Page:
NC Adopts 6-Year Code Cycle, Limits Inspections

Originally published by: Journal of Light Construction

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A new North Carolina law changes the building code update cycle in the state, and also limits the power of local governments to require inspections for houses under construction, the Mecklenburg Times reports ("Gov. McCrory signs building code changes into law," by Payton Guion).

North Carolina will now adopt code revisions every six years, rather than every three (even though the International Code Council, which develops the residential and commercial codes adopted by states and towns, publishes revisions for its model codes every three years).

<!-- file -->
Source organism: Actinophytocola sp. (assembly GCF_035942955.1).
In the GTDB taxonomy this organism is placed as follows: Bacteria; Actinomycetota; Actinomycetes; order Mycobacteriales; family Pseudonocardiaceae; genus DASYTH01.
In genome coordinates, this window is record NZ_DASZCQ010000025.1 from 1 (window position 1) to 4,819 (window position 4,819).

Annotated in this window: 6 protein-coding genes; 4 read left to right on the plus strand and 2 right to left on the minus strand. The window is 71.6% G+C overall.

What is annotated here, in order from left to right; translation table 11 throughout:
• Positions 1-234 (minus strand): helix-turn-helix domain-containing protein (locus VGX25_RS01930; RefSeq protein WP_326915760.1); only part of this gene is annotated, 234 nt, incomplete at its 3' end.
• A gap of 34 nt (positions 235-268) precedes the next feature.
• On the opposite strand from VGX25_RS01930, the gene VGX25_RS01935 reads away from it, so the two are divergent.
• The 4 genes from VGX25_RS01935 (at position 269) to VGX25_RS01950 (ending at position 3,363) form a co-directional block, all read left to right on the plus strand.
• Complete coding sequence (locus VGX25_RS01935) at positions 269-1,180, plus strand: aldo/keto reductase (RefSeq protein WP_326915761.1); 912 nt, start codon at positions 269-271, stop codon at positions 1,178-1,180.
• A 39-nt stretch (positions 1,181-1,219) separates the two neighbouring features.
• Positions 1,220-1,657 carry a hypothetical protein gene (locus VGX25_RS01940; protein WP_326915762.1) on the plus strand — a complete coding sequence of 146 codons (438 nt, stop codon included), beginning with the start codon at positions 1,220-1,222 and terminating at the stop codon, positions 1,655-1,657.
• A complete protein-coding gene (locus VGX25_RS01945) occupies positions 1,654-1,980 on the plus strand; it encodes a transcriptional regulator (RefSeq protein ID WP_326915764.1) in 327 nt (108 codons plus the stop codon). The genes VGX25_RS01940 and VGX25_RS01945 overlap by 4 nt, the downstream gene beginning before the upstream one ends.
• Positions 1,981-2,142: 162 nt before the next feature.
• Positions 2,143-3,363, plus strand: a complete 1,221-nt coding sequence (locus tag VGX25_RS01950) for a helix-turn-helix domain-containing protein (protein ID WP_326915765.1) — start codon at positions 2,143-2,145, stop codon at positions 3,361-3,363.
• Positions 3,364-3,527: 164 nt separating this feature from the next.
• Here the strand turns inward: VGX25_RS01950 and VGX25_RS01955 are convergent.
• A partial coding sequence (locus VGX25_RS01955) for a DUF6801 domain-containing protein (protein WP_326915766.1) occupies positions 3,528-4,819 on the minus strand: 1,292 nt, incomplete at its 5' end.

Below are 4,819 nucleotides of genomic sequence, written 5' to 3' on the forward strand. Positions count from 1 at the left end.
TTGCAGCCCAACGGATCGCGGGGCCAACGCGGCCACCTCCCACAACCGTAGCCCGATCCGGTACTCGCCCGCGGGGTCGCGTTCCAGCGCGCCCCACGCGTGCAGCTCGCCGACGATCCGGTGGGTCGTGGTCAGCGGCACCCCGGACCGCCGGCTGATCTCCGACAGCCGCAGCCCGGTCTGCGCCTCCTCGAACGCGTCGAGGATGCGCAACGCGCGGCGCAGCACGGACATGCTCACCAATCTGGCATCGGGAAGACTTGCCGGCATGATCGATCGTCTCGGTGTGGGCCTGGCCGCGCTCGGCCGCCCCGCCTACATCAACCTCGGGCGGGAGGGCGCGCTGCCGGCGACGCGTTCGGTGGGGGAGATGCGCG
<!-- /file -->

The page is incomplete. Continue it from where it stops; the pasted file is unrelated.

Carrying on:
The state law also reins in local inspection practices by towns and counties, the Times reports: "The law imposes a limit on the number of different inspection categories local code enforcement agencies may require on a building. For residential construction that number is seven. For commercial construction, it is eight, according to the N.C. Building Code Council's administrative code. The inspections would be the same for all residential and commercial buildings."

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